In recent years, the workplace has seen unprecedented changes. Employee retention is something companies desire; however, it can be easy to forget that employees are at the center of organizational success and that how they feel about the companies they work for, leadership, teams, and their performance at work can help a company to soar or can cause it to drown. According to the Bureau of Labor Statistics, the unemployment rate is nearly 4%, a sign of a healthy job market. So, how can companies prioritize employee retention to help other aspects of business flourish?
It is important to note what can happen if an employee is not retained. There are justified reasons for letting an employee go and justified reasons for an employee to leave on their terms. However, when turnover becomes a habit, and when companies find themselves replacing employees too frequently, some detrimental effects can occur.
The Escalating Cost of Replacing Employees
As mentioned in J2T's article: "5 Best Practices for Developing a Team to Support a Growing Organization," employee replacement costs can be as high as 50%-60%, with overall costs ranging anywhere from 90%-200% for a single employee.
Fortunately, an unemployment rate of 4% means that most people are employed. For the past several months, the number of job openings and job resignations have been on a downward trend, but does this mean employees are happy at work? When considering finance and accounting specifically, most employers state that they face significant challenges in finding skilled candidates available for hire. This is not surprising, especially in industries where unemployment rates for in-demand roles typically fall even below the national average.
Working with a recruitment agency specializing in accounting and finance, such as J2T, can lead to a much simpler, quicker, and stress-free process. Read our recent article on "Scaling Teams Effectively - How J2T Can Help" for more information on how our team can help your team grow. It is critical in today's environment to focus on how to hire the right people and successfully retain them.
The Benefits of Employee Retention
- Increased employee loyalty: When employees feel valued and supported, they may feel more allegiant to the company's overall goals and mission.
- Creates a skilled workforce: When an employee stays at a company for an extended period, they can build their skill set and relevant experience versus having mostly new employees who need to be trained on how the company operates.
- Customer relationship management: Clients notice when companies have high turnover rates. Whether you are B2B or B2C, introducing clients and customers to a new rep every few months has a detrimental effect on the company's reputation. Building relationships is at the core of many companies, and keeping employees around to foster relationships is critical.
Top Strategies for Employee Retention
Earlier this year, Forbes presented effective employee retention strategies worth noting.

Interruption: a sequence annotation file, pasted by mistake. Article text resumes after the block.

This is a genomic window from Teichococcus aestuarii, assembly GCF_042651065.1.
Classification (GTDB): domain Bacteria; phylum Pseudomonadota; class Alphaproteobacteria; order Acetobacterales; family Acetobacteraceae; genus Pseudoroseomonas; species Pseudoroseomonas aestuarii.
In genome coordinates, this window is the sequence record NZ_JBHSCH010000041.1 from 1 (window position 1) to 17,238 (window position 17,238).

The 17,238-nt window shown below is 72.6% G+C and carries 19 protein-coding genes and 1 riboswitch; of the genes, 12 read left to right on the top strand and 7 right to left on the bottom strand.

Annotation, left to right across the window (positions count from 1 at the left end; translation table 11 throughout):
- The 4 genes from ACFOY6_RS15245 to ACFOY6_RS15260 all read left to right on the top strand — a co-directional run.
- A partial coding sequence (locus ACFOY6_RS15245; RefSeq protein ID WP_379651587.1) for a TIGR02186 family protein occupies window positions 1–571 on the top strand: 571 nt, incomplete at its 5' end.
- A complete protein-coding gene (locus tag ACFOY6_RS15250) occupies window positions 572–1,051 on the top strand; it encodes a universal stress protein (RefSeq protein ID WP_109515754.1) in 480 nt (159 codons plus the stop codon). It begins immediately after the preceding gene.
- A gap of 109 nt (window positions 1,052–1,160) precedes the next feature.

Offer competitive base salaries or hourly wages:
This is no big shocker; people want to be paid fairly for their work. Compensation can include pay, benefits, and other things that matter to employees. Not all companies are in the financial position to hand out raises like candy, but offering more flexibility, such as more remote-office days in a hybrid model or reduced hours on Fridays, is a great place to start that does not directly affect the company financially but still makes an employee feel valued and rewarded.
Recognition and reward:
Unfortunately, over 80% of American employees say they do not feel recognized or rewarded . Prioritizing recognition and reward is mutually beneficial as it can be implemented in impactful ways. Teams can vote on who deserves recognition for the week and managers can be involved in announcing rewards. Getting everyone involved in the reward/recognition process is a low-cost-high-reward strategy for improving retention.
Happy employees are less likely to leave the company they work for. A Gallup report on employee burnout found that 76% of employees sometimes experience burnout on the job, and 28% share that they feel burnout "often" or "always." It is easy to blame burnout on overwork and try to solve the issue with extra days off or other time away from the office, but the problem is deeper than that.
The study found that burnout is more influenced by how employees experience their workload rather than the number of hours they work. Five factors that lead to burnout include:
- Unfair treatment at work
- Unmanageable workload
- Unclear communication from management
- Lack of manager support
- Unreasonable time pressure
In today's dynamic job market, employee retention is your secret weapon. High turnover is expensive and disrupts your team's harmony and client relations. Specialized recruitment agencies, such as J2T, can help lay the right foundation to increase employee retention because of attention to competitive compensation, tips on how to address burnout, and other tools to ensure a committed team for long-term success.